My family and I have a Thanksgiving tradition. Everybody around the table takes a turn answering a question:
“What am I grateful for? And why?”
The “why”—as always—is so important. When you address that part of the question, you put your whole self into the answer. For example, if someone starts with, “I’m grateful for this food”, then the next part might be: “…because it’s given us a reason to sit here together and talk. This meal is a venue for expressing our love for one another.”
The meaning of Thanksgiving is pretty straightforward, right? It’s about gratitude. But why am I thankful for an opportunity to be grateful?
Because gratitude creates a powerful flow of positivity, making the world a more peaceful, joyful, and loving place. I love Thanksgiving, because it’s one time of the year when I can definitely feel that intense current of goodness that, if recognized, has the potential to transform our attitudes, our self-concept, and our relationships.
With all of my Thanksgiving traditions, I try to remember that creating a positive flow is the name of the game. Since I started thinking about the holiday this way, it’s made long-held traditions more meaningful, and inspired new traditions.
One long-held tradition is the Thanksgiving table setting. I love tables that are set with care and decorated with flair. My Thanksgiving table setting always calls for branches, leaves, and pumpkins—real ones as well as the glass, wood, and metal ones I always have around. (Yup, I love pumpkins.) When the table is touched by nature and overflowing with culinary abundance, it’s easy to feel grateful. It’s almost impossible not to.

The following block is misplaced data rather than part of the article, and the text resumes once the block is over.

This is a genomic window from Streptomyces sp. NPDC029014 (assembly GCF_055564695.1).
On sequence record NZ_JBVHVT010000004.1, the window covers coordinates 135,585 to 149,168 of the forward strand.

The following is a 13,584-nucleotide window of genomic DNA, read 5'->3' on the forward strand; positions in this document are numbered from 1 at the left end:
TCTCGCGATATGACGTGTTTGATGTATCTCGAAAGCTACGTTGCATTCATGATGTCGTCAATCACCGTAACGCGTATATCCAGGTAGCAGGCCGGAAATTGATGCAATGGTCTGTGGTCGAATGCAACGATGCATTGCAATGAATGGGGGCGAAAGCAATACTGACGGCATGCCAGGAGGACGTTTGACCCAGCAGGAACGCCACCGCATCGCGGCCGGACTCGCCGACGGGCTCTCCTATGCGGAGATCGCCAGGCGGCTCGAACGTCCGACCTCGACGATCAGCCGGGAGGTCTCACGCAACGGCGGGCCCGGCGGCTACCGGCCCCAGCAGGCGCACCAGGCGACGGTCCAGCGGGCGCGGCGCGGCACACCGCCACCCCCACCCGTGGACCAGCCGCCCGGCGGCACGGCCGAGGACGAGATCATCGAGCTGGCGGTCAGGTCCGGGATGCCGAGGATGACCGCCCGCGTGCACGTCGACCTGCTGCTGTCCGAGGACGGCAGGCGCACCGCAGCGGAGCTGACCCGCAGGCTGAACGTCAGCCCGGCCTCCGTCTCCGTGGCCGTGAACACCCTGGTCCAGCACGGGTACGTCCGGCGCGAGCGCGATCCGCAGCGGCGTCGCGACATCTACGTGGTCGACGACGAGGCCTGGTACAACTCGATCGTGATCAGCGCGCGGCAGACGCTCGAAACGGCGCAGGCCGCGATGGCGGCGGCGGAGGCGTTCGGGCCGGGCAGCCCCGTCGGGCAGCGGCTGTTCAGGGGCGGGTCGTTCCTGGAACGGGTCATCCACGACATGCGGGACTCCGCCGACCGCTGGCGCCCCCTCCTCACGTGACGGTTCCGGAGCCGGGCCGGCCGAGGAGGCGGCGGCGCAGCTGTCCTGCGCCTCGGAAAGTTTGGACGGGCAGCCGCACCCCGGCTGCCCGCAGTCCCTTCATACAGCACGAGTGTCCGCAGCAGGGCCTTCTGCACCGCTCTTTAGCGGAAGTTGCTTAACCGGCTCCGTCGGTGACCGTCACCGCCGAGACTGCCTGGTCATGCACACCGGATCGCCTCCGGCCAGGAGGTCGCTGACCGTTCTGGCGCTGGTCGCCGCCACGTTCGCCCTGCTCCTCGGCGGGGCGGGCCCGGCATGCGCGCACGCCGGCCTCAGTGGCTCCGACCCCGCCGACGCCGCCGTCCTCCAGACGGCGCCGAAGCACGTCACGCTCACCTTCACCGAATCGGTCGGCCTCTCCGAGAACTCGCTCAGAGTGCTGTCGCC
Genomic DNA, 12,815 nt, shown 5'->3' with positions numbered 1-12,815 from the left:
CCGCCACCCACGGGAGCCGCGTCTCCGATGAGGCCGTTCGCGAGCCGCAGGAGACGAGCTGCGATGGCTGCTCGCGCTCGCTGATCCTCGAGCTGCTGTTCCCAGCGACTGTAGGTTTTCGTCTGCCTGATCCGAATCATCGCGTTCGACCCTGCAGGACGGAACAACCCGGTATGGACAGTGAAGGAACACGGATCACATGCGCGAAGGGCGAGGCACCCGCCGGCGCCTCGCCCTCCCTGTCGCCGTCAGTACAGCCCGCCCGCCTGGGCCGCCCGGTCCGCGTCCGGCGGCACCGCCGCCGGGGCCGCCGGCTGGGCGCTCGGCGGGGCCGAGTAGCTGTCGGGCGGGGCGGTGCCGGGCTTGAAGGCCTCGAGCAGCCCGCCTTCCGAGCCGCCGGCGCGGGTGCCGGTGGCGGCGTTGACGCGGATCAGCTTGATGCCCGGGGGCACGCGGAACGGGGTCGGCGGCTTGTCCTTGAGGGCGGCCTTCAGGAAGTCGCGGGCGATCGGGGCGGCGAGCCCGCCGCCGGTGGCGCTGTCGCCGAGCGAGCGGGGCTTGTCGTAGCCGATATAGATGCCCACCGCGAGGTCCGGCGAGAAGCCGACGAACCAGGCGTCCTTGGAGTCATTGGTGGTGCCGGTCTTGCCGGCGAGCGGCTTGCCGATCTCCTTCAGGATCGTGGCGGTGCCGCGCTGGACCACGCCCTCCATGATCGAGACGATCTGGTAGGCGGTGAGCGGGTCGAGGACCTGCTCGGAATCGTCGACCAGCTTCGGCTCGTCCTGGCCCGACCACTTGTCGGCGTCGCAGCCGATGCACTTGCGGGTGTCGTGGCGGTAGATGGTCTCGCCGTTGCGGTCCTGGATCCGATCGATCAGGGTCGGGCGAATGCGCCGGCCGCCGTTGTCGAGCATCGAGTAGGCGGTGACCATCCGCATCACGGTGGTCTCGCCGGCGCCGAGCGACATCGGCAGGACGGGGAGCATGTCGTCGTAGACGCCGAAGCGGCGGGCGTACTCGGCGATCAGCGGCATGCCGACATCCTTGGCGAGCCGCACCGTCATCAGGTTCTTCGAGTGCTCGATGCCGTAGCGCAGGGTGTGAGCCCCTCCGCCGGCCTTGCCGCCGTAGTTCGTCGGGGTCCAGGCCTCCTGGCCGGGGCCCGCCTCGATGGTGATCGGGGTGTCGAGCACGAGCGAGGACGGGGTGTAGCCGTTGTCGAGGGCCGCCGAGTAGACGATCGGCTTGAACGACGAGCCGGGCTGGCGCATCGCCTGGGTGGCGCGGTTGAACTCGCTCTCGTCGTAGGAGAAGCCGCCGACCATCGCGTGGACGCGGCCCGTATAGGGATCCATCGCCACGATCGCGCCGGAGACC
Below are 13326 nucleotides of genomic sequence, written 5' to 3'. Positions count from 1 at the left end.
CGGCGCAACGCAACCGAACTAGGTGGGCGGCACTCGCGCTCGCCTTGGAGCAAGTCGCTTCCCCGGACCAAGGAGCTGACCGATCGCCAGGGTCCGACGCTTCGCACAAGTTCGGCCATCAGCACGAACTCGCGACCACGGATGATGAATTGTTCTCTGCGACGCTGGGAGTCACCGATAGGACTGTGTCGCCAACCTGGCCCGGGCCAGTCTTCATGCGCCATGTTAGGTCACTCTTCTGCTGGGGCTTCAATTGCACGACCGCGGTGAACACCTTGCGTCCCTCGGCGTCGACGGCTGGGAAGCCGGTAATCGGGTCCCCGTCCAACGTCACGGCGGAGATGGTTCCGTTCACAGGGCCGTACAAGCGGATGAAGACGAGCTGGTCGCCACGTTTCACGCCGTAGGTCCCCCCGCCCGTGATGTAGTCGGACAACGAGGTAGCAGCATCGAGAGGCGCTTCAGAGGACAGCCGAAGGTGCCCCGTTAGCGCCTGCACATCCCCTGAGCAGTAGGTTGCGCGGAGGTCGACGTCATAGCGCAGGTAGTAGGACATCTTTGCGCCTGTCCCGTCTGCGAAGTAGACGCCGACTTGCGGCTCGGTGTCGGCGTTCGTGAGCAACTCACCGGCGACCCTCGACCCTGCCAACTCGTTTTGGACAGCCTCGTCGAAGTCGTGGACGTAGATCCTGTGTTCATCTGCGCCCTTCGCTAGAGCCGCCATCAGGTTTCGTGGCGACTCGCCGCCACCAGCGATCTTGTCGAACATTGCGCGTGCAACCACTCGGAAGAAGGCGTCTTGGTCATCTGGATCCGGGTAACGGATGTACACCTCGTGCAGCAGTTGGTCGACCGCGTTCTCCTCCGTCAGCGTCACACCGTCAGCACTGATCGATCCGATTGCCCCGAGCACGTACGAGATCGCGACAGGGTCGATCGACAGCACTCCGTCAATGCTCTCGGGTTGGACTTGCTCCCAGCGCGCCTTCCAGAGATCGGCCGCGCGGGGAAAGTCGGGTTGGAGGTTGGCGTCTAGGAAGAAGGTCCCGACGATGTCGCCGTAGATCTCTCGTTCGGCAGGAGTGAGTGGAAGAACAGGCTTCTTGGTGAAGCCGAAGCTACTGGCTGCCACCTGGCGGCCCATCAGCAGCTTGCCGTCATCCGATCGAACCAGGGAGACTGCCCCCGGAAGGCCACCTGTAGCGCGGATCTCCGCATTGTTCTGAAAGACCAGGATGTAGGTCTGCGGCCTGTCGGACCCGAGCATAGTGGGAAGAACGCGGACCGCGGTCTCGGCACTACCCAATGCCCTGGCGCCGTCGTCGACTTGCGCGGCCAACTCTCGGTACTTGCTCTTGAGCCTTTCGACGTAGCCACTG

Another classic Thanksgiving tradition is the menu. We keep it quite traditional: turkey, stuffing, mashed potatoes, Brussels sprouts (try them roasted with olive oil), and carrots and turnips mashed together (Russ’ favourite). And yes…there is pie. Slightly spicy pumpkin and juicy-sweet apple, served with both whipping cream and ice cream. And…yes…of course there is wine! Full bodied white and medium bodied red, usually.
But here’s a newer tradition that has definitely helped express the meaning of Thanksgiving for me: collaboration. I used to do everything, and believed that was my job, but now everybody helps. Everybody makes a dish and helps clean up. In fact, when people come in the door, they draw a number. Even numbers clear the table and put away leftovers, while odd numbers wash and dry dishes. Teamwork is definitely one of my favourite Thanksgiving traditions.
From the Thanksgiving table setting, to the sight of all family members working together, this holiday is filled with so many opportunities to be grateful. But despite all the deliciousness and togetherness that’s almost inevitable, it is possible to lose the meaning of Thanksgiving through busy-ness. Don’t let that happen. Do everything with intention and remember that you’re creating a flow of positivity that truly matters.